As we were checking out the latest demo cars from CES 2016, we were noticing that no vehicles had kick panel speaker installations anymore, but why? Then we came across Klifton Keplinger’s newly revised Infiniti G35 at CES.
Kick panel speaker installations were seen in every Sound Off Competition throughout the early 90s, but you rarely see it nowadays. Why, did Klifton choose to use the old school design of kick panels?
We asked this question to Scott Buwalda of Hybrid-Audio, why kick panel installations? Enjoy his in-depth article…
Speakers in Kick-Panels – Now an Old-Fashioned Technique?
Certainly, if you’ve been around for a few years, you may have noticed a marked shift away from mounting front-stage speakers into the kick panels, opting instead to A-pillars and factory and non-factory dashboard locations (and, *gulp*, even back to the doors). It wasn’t but ten years ago ALL serious cars, both competition, and non-competition ‘advanced enthusiast’ alike were using kick panels. But over the course of the last decade, installation techniques have migrated to a decidedly more “European” approach to front-stage, opting to mount speakers in the A-pillars and dashboard, and rejecting the former king of speaker locations, the kick panels. Many have dismissed kick panel mounting altogether. To this, I say “not so fast, my friend!” I’d like to make a (hopefully compelling) case to consider mounting your front-stage speakers in the kick panels of your next build. Here goes:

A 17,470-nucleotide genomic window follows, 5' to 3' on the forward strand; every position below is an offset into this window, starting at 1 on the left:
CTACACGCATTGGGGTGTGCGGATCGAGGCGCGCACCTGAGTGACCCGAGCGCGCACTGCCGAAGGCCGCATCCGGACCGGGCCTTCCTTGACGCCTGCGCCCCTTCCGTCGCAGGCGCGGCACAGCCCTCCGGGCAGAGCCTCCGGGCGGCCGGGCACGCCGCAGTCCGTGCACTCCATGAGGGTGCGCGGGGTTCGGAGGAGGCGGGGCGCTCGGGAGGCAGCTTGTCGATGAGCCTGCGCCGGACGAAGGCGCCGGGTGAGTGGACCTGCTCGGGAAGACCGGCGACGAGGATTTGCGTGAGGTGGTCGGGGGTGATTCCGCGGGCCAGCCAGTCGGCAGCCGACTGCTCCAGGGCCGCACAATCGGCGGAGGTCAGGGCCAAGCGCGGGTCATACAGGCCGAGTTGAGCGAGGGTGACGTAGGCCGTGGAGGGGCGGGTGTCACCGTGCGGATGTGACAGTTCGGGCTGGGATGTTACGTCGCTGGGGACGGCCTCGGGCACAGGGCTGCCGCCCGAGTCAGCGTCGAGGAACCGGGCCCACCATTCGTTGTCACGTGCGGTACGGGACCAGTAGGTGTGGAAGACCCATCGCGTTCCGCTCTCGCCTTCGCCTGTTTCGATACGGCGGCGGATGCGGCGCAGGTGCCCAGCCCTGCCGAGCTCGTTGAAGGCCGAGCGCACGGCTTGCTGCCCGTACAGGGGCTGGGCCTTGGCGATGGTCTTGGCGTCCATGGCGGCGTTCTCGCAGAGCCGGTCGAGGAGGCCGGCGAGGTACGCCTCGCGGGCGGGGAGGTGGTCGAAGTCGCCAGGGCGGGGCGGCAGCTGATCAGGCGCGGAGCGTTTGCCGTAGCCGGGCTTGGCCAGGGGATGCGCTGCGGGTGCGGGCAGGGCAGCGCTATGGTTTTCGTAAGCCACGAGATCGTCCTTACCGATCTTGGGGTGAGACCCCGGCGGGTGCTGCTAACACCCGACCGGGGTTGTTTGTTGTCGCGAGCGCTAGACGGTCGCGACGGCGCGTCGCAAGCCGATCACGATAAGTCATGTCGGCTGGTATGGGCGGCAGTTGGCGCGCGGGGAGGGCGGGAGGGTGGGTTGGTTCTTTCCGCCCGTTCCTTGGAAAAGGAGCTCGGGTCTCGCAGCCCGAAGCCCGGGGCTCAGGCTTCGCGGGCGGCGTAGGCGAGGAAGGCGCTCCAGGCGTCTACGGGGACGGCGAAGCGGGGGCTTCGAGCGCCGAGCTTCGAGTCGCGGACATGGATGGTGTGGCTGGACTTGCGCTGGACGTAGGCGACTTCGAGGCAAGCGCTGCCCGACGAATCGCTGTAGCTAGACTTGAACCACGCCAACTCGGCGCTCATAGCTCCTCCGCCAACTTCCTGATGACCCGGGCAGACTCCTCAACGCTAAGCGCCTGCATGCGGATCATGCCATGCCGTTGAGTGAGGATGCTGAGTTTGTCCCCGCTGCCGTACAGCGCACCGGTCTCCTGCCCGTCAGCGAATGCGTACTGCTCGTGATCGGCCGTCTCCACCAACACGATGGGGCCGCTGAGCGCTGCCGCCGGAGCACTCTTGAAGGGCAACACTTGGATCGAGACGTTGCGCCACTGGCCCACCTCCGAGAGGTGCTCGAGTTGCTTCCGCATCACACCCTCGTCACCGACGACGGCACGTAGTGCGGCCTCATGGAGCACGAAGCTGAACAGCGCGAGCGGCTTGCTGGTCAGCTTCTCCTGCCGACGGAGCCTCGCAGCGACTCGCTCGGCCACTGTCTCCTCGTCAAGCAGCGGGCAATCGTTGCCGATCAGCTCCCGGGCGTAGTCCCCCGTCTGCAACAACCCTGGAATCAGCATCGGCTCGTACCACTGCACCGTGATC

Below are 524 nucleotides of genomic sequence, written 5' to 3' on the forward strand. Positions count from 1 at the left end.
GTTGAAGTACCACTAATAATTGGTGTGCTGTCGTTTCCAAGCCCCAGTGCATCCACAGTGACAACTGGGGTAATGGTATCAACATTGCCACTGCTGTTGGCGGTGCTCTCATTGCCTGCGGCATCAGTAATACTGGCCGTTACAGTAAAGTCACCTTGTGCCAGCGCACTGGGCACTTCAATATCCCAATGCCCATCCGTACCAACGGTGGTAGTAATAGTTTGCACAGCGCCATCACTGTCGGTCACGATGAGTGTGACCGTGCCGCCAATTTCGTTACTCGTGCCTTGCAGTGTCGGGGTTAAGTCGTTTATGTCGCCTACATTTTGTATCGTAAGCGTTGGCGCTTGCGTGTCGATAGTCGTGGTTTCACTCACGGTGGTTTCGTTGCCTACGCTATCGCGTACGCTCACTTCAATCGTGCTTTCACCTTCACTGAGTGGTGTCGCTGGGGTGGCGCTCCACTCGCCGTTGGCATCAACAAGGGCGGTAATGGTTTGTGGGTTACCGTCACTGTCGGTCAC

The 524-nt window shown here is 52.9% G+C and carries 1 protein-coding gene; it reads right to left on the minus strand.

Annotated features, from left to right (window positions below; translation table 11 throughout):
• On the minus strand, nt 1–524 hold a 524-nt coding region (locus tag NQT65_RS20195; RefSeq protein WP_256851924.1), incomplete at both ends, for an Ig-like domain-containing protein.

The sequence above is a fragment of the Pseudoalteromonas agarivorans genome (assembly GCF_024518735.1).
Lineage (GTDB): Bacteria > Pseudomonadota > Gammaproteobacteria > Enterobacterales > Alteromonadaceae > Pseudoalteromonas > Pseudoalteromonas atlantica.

Kick panel speaker mounting involves the (often) custom-placement of speaker drivers in the panel next to your feet, adjoining the throttle and brake pedals, as well as the mirror image panel on the passenger side, below the glove box. More often than not, mounting speakers in this panel is a labor-intensive exercise, often requiring wiring harness removal/extension, reinforcement of the kick panel structure, and even in some cases, the fabrication of sealed enclosures. Perhaps that’s why many have migrated away from kick panels because frankly, they’re difficult to execute properly. But it might be worth your time and effort…
When a speaker system is placed in an automotive environment, we hear the direct (shortest path) and reflected (longer path) sounds, such as resonances and reverberations. The two sounds are processed by the brain as one sound, and this influences our perception of height, width, and depth of soundstage, as well as rearward ambiance. For this reason, the off-axis radiation pattern of any speaker in a vehicular environment has a significant influence on how natural the music sounds. Most mobile audio sound systems benefit greatly from having the front stage speakers at least partially “off-axis.” Off-axis means that the speakers are not pointing at you, but rather at some angle less than 90 degrees away from you.
Quite possibly the most important functional consideration that a do-it-yourself enthusiast or professional installer should give the speaker placement is to optimize, as best as possible, path length differences (PLD’s) in the vehicle. PLD’s are defined mathematically as follows:
X – Y = Z
X = distance from the center of the left speaker from your left ear.
Y = distance from the center of the right speaker from your right ear.
Z = path length difference (always a positive number).
Applying this formula, assume that the distance of the left speaker from your left ear is 140cm, and the distance of the right speaker from your right ear is 100cm, the path length difference is 40cm.
Good stereo imaging is completely dependent on arrival times of the fundamental vocal frequencies. Differences as little as 10 microseconds can be detected by the brain. A PLD of 30 centimeters equates to the sound from the nearest channel arriving about 0.9 milliseconds earlier than the furthest channel. It is my opinion that the end-user should try to keep PLD’s to less than 30 centimeters in a vehicle which is intended to have good imaging and staging character from both seated positions.